The Incarnations by Susan Barker

The IncarnationsThe Incarnations by Susan Barker has been praised as China’s Midnight’s Children. I hate comparisons like that because it almost sets The Incarnations up for failure. Midnight’s Children was a game-changer for Indian literature in English, and in many ways put South Asian literature on the map. For years it was cited as the quintessential novel of India’s coming of age. The Incarnations, on the other hand, though a mighty book, is not forwarding the cause of Chinese literature per se, as Barker is a Brit of Malaysian-Chinese descent, and does not mark a moment in time when everything changed the way Midnight’s Children did.

Am I quibbling? Maybe. Regardless of The Incarnations‘ standing vis-a-vis Midnight’s Children, it is a really good novel and will surely garner at least a few major award nominations. Set in Beijing just before the 2008 Olympics, the novel follows the life of taxi driver Wang. Mysterious letters containing excerpts of his previous incarnations are left in his taxi. Are they a hoax? Is someone trying to blackmail him? As Wang seeks to solve the mystery, we are taken on a tour of various time periods of China’s history and the fraught relationship through many lifetimes that Wang has with whoever is leaving these letters.

Overall, while I enjoyed The Incarnations, I did find it a little unevenly written. The multiple narratives and time periods meant that there were some sections I adored and some that I struggled with. Though I usually stay away from deep historical fiction, the portions set in the distant past were some of my favorites. To me, that attests to Barker’s skill in weaving a captivating tale.

Who would like this book? Though The Incarnations can definitely be classified as a literary novel, I think it’s appeal will spread beyond that narrow definition. It is full of action and adventure, intrigue, passion and romance. It’s got something for everyone. It also gives a gentle lesson in China’s history by focusing in on various time periods. I do recommend it highly. It is honestly quite unlike any other book I’ve read set in China.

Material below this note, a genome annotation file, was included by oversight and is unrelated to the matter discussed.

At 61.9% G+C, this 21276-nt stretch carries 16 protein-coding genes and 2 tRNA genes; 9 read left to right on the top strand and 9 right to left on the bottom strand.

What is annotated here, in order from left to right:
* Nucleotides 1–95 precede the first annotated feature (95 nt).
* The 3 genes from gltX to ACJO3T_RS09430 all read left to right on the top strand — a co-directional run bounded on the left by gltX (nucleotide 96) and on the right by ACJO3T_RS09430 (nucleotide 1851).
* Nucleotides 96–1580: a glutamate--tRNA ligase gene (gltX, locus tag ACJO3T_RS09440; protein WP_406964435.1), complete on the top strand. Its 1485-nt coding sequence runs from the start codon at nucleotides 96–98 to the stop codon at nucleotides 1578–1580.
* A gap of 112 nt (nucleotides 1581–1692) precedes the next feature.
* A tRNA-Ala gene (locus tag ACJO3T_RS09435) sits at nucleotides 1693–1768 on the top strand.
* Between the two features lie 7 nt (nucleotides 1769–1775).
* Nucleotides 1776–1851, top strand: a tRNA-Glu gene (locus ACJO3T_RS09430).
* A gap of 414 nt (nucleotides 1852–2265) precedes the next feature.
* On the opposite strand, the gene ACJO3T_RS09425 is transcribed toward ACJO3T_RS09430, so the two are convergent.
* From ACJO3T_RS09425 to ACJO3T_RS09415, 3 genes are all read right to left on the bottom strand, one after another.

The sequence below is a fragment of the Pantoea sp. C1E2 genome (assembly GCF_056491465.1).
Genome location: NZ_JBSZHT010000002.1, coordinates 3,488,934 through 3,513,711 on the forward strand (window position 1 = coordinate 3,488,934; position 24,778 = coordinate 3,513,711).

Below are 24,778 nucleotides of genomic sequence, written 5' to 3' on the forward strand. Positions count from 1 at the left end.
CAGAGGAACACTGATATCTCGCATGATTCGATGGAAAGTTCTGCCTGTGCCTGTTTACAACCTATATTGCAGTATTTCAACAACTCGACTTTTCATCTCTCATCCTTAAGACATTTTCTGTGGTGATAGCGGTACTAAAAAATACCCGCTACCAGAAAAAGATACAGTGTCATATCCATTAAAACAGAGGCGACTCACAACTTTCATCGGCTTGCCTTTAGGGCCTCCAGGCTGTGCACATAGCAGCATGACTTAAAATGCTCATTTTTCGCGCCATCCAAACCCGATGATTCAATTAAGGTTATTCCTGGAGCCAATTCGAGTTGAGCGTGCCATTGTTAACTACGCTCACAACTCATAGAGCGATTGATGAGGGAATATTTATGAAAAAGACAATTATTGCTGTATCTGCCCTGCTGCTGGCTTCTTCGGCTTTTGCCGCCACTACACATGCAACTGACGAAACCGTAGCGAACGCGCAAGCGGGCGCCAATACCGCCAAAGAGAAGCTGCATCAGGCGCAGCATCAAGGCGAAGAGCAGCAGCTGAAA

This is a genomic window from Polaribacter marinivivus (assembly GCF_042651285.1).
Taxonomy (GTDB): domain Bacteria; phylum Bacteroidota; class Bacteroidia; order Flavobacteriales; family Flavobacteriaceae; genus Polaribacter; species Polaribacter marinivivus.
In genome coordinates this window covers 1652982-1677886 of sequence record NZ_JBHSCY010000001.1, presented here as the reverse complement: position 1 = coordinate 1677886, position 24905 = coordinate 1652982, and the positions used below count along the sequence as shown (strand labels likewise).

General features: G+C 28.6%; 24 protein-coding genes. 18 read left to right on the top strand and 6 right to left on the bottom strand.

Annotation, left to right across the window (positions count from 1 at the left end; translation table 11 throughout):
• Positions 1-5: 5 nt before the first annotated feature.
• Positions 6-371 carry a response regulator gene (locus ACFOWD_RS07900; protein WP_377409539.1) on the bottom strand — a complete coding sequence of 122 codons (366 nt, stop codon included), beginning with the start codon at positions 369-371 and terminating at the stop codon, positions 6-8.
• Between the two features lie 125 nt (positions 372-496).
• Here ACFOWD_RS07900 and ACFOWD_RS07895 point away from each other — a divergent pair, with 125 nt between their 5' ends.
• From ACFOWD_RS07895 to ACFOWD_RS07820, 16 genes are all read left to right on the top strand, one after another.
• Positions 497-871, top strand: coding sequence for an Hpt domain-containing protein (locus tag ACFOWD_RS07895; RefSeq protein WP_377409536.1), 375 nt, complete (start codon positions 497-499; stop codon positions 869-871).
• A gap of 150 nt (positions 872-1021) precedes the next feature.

I would like to thank my friends at Simon and Schuster Canada for providing me with a copy of this book for review consideration.


  1. I’m reading this now, and it seems to be dragging on a bit in sections, as you stated. I’m going to take a break from it, and return in a few days or so. I’m into it, but just not feeling it at the moment. We’ll see how it wraps up for me. Great thoughts!

  2. I just picked this up from the library. It will be an entirely different reading experience for me – I’ve been reading A LOT of Historical Fiction lately and I’ve never ready any David Mitchell – saw this stated as “David Mitchelly”. We’ll see how it goes – but I need to bust into something different for a little bit – outside of my comfort zone – since I’ve been reading a lot of the same type of HF. (They’ve been all very good mind you, but I need something else now)

  3. I agree with you. I wish publishers wouldn’t make those comparisons, either. They are right it makes people pick up the book, but then it raises expectations to the point that the book is surely to fail in the eyes of the reader in some way.

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